In continued praise of “Programming Pearls”


Algorithm City

I have read two books in the last year that have fundamentally changed the way I think about computers and programming – The Annotated Turing and Programming Pearls.

Programming Pearls in particular continues to inspire me in the way it makes you think about building better algorithms and using data structures better – and here’s a short tale about what I have just done (and why I did it) with my valext program.

Valext runs a program under step tracing to allow the detailed examination of patterns of memory use – interrogating the /proc/pid/pagemap at every step.

The way I was doing this was to query the /proc/pid/maps, find the blocks that were being mapped and then seek through /proc/pid/pagemap, reading off the page status.

For every page that was mapped I would build a data structure and stick it into a linked list

struct blocklist {
    uint64_t address;
    struct blocklist *nextblock;
};
...
for (i = startaddr; i < endaddr; i++)
{
    block = malloc(sizeof (struct blocklist));
    block->address = i;
    block->nextblock = NULL;
    if (*lastblock == NULL){
        *lastblock = block;
        *header = block;
    } else {
        (*lastblock)->nextblock = block;
        *lastblock = block;
    }
}

But the problem with this code – an \mathcal{O}(n) algorithm – is that performance stinks. I was running it on a very underpowered laptop and got to about four days of wallclock time, in which time about 2 million steps had been taken.

So today I rewrote it with an essentially \mathcal{O}(1) algorithm – I allocate an array of arbitrary size (512 elements in current code) and fill that up – with a 0 value being the guard (ie marking the end). If more than 512 elements are needed then another 512 will be allocated and chained to the top and so on…


struct blockchain {
    int size;
    uint64_t *head;
    struct blockchain *tail;
};

uint64_t* blockalloc(int size)
{
    uint64_t *buf = calloc(size, sizeof(uint64_t));
    return buf;
}

struct blockchain *newchain(int size)
{
    struct blockchain *chain = NULL;
    chain = calloc(1, sizeof(struct blockchain));
    if (!chain)
        return NULL;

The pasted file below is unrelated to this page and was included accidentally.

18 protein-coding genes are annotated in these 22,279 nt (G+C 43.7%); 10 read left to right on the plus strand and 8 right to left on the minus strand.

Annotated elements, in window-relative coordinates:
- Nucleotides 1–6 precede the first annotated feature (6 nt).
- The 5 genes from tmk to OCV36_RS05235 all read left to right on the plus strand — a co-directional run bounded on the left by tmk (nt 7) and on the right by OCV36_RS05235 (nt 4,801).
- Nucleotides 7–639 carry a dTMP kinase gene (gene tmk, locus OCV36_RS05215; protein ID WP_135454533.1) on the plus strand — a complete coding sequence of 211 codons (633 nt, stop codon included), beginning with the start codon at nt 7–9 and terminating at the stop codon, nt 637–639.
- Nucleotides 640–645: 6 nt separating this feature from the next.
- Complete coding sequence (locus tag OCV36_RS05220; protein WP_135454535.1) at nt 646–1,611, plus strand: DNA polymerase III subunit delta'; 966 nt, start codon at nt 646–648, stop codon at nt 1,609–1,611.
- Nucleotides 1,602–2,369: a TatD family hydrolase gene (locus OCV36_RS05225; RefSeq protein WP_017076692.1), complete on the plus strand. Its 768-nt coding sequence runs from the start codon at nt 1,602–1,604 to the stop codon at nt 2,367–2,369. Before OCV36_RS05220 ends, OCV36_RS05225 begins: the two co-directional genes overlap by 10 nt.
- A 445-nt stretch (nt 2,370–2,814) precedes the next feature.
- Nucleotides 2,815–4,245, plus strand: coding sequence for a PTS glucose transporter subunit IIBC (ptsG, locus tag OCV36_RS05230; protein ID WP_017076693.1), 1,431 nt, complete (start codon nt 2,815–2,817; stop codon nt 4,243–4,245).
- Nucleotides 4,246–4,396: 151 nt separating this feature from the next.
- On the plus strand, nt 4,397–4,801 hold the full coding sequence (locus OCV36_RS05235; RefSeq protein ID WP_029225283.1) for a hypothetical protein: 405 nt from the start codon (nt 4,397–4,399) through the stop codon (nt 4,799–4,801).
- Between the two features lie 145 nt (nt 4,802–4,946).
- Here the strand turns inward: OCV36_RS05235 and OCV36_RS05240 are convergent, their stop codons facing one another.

chain->head = blockalloc(size);
    if (chain->head == NULL) {
        free(chain);
        return NULL;
    }
    chain->size = size;
    return chain;
}

/* recursively free the list */
void cleanchain(struct blockchain *chain)
{
    if (!chain)
        return;
    cleanchain(chain->tail);
    free(chain->head);
    free(chain);
    return;
}

/* set up a list */
struct blockchain* getnextblock(struct blockchain** chain,
struct blockchain** header, char* buf)
{
    int match, t = 0;
    uint64_t startaddr;
    uint64_t endaddr;
    uint64_t i;
    const char* pattern;
    regex_t reg;
    regmatch_t addresses[3];

    pattern = "^([0-9a-f]+)-([0-9a-f]+)";
    if (regcomp(&reg, pattern, REG_EXTENDED) != 0)
        goto ret;
    match = regexec(&reg, buf, (size_t)3, addresses, 0);
    if (match == REG_NOMATCH || match == REG_ESPACE)
         goto cleanup;
    startaddr = strtoul(&buf[addresses[1].rm_so], NULL, 16) >> PAGESHIFT;
    endaddr = strtoul(&buf[addresses[2].rm_so], NULL, 16) >> PAGESHIFT;
    if (*chain == NULL) {
        *chain = newchain(MEMBLOCK);
        if (*chain == NULL)
            goto cleanup;
        *header = *chain;
    }
    for (i = startaddr; i < endaddr; i++)
    {
        if (t >= MEMBLOCK) {
        struct blockchain *nxtchain = newchain(MEMBLOCK);
        if (!nxtchain)
             goto cleanup;
        (*chain)->tail = nxtchain;
        *chain = nxtchain;
        t = 0;
    }
    (*chain)->head[t] = i;
     t++;
    }
cleanup:
    regfree(&reg);
ret:
    return *chain;
}

As I am only testing this code now I don’t know if it will be faster – though everything tells me that it should be (though I am not entirely clear if this memory allocation issue is the real bottleneck in the program or whether it is just that a Pentium III is a Pentium III and there is nothing much I can do about that).

What I do know is that if it was not for the inspiration of Programming Pearls I probably would not even have bothered trying.

“Basically, you would be able to compute anything you wanted”